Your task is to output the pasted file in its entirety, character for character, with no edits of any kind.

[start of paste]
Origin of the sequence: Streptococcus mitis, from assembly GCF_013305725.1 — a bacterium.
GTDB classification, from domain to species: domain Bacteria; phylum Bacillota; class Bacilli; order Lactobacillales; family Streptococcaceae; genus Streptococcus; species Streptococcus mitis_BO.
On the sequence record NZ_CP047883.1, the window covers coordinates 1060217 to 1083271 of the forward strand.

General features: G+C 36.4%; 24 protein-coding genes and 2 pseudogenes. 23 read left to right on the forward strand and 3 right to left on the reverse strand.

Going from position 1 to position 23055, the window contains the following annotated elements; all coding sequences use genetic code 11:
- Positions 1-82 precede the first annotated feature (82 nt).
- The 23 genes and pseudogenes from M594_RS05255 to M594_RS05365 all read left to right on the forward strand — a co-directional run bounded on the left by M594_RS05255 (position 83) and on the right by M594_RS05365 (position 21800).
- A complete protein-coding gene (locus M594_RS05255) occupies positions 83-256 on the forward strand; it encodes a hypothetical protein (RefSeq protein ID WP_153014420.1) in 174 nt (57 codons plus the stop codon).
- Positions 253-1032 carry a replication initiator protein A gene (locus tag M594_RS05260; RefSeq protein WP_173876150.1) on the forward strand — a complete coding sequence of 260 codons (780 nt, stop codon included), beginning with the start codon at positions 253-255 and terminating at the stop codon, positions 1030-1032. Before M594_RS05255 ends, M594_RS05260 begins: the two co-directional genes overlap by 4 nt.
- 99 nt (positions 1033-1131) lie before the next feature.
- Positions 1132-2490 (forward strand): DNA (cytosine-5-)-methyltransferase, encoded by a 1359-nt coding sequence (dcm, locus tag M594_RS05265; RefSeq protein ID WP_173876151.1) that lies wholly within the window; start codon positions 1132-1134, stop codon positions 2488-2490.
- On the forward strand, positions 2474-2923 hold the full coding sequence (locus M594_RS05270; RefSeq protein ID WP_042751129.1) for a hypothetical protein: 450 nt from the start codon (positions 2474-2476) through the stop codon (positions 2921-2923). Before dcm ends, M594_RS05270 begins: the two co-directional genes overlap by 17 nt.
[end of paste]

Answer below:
Origin of the sequence: Streptococcus mitis, from assembly GCF_013305725.1 — a bacterium.
GTDB classification, from domain to species: domain Bacteria; phylum Bacillota; class Bacilli; order Lactobacillales; family Streptococcaceae; genus Streptococcus; species Streptococcus mitis_BO.
On the sequence record NZ_CP047883.1, the window covers coordinates 1060217 to 1083271 of the forward strand.

General features: G+C 36.4%; 24 protein-coding genes and 2 pseudogenes. 23 read left to right on the forward strand and 3 right to left on the reverse strand.

Going from position 1 to position 23055, the window contains the following annotated elements; all coding sequences use genetic code 11:
- Positions 1-82 precede the first annotated feature (82 nt).
- The 23 genes and pseudogenes from M594_RS05255 to M594_RS05365 all read left to right on the forward strand — a co-directional run bounded on the left by M594_RS05255 (position 83) and on the right by M594_RS05365 (position 21800).
- A complete protein-coding gene (locus M594_RS05255) occupies positions 83-256 on the forward strand; it encodes a hypothetical protein (RefSeq protein ID WP_153014420.1) in 174 nt (57 codons plus the stop codon).
- Positions 253-1032 carry a replication initiator protein A gene (locus tag M594_RS05260; RefSeq protein WP_173876150.1) on the forward strand — a complete coding sequence of 260 codons (780 nt, stop codon included), beginning with the start codon at positions 253-255 and terminating at the stop codon, positions 1030-1032. Before M594_RS05255 ends, M594_RS05260 begins: the two co-directional genes overlap by 4 nt.
- 99 nt (positions 1033-1131) lie before the next feature.
- Positions 1132-2490 (forward strand): DNA (cytosine-5-)-methyltransferase, encoded by a 1359-nt coding sequence (dcm, locus tag M594_RS05265; RefSeq protein ID WP_173876151.1) that lies wholly within the window; start codon positions 1132-1134, stop codon positions 2488-2490.
- On the forward strand, positions 2474-2923 hold the full coding sequence (locus M594_RS05270; RefSeq protein ID WP_042751129.1) for a hypothetical protein: 450 nt from the start codon (positions 2474-2476) through the stop codon (positions 2921-2923). Before dcm ends, M594_RS05270 begins: the two co-directional genes overlap by 17 nt.